Like Sean Tuohy mentioned during his intro to last week’s “Friday Morning Coffee,” Sherwood’s finale to the Murdery Delicious is much like the author himself: “very witty and very smart.” We find Reynald and Willoughby Chalmers, “a little older, perhaps wiser, and undoubtedly more terrified,” and trying to survive the perils of the Blood Stone Manor with their wives and children. The Murdery Delicious Blood Stone Secret is chock-full of Sherwood’s theatric dialogue and whimsical prose.
I always feel better about literature and writing whenever I finish a Sherwood yarn (not to mention hungrier!), and this novel was no exception. It’s been a real joy tracking Sherwood’s progress as a writer, and I can’t wait to see what he comes up with next. While I hope that this isn’t the last time we see with the Chalmers brothers, if it is, then it is more than a fitting (and ghostly!) conclusion to their adventures.
The Best American Short Stories 2016, edited by Junot Díaz
DF: I read the Best American Short Stories collection every year, but I typically don’t include it in “Books That Should Be On Your Radar” because I end up liking individual stories more than the overall compilation. The 2016 edition is a strong collection, however, and clearly (and positively) influenced by author Junot Díaz’s personality and style. Like any anthology, there are hits and misses, but Díaz made some inspired choices that led to a more eclectic, cohesive, and diverse reading experience. I found something that tickled my literary brain in just about every story, even the ones that didn’t quite work for me. There are also some absolute powerhouses that I expect to return to for inspiration, including Louise Erdrich’s “ The Flower,” Lauren Groff’s “For the God of Love, for the Love of God,” Meron Hadero’s “The Suitcase,” Smith Henderson’s “Treasure State,” Ben Marcus’s “Cold Little Bird,” Karen Russell’s “The Prospectors,” and Sharon Solwitz’s “Gifted.”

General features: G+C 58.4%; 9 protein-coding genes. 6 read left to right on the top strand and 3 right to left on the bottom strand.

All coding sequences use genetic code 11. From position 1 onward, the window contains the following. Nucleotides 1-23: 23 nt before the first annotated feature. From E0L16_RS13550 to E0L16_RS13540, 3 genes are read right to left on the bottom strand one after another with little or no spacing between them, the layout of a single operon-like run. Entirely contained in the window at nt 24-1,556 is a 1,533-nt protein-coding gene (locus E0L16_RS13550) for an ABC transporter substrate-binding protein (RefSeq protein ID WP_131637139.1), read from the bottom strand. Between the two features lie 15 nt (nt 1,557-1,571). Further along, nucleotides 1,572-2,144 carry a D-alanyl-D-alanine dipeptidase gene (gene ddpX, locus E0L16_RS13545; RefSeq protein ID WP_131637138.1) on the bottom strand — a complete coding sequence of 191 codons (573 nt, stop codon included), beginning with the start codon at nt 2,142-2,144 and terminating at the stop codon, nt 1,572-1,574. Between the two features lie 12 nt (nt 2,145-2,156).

Collections like the Best American Short Stories and The O. Henry Prize Stories (next up on my reading list) are invaluable tools for aspiring writers who to gravitate to the short story form. These volumes also include contributor notes, which allow the authors to share their motivations and writing processes. In Best American Short Stories 2016, John Edger Wideman’s note includes a real gem: “A story desires and sets out to see what is there—and sometimes finds a bridge—with a history, names, walkers, jumpers, memories, etc.—so starts across.” Amen!
Starting with famous author Tony McMillan, “Books That Should Be On Your Radar” will now feature recommendations from our favorite authors. Or in Tony’s case, authors we tolerate. Enjoy!
Tony McMillian: I loved Sisters Brothers by Patrick deWitt. My favorite ongoing comic book right now is Head Lopper by Boston boy done good Andrew MacLean. Also, Skullcrack City by Jeremy Robert Johnson was damn fine, and transcends Bizarro the way Van Halen transcends butt-rock. Quote me.
Oh, and Notes from the Shadowed City by Jeffrey Alan Love is a fully illustrated book that's as lyrical in its prose as it is in its artwork.
Be sure to listen to the audio version of "Books That Should Be On Your Radar!"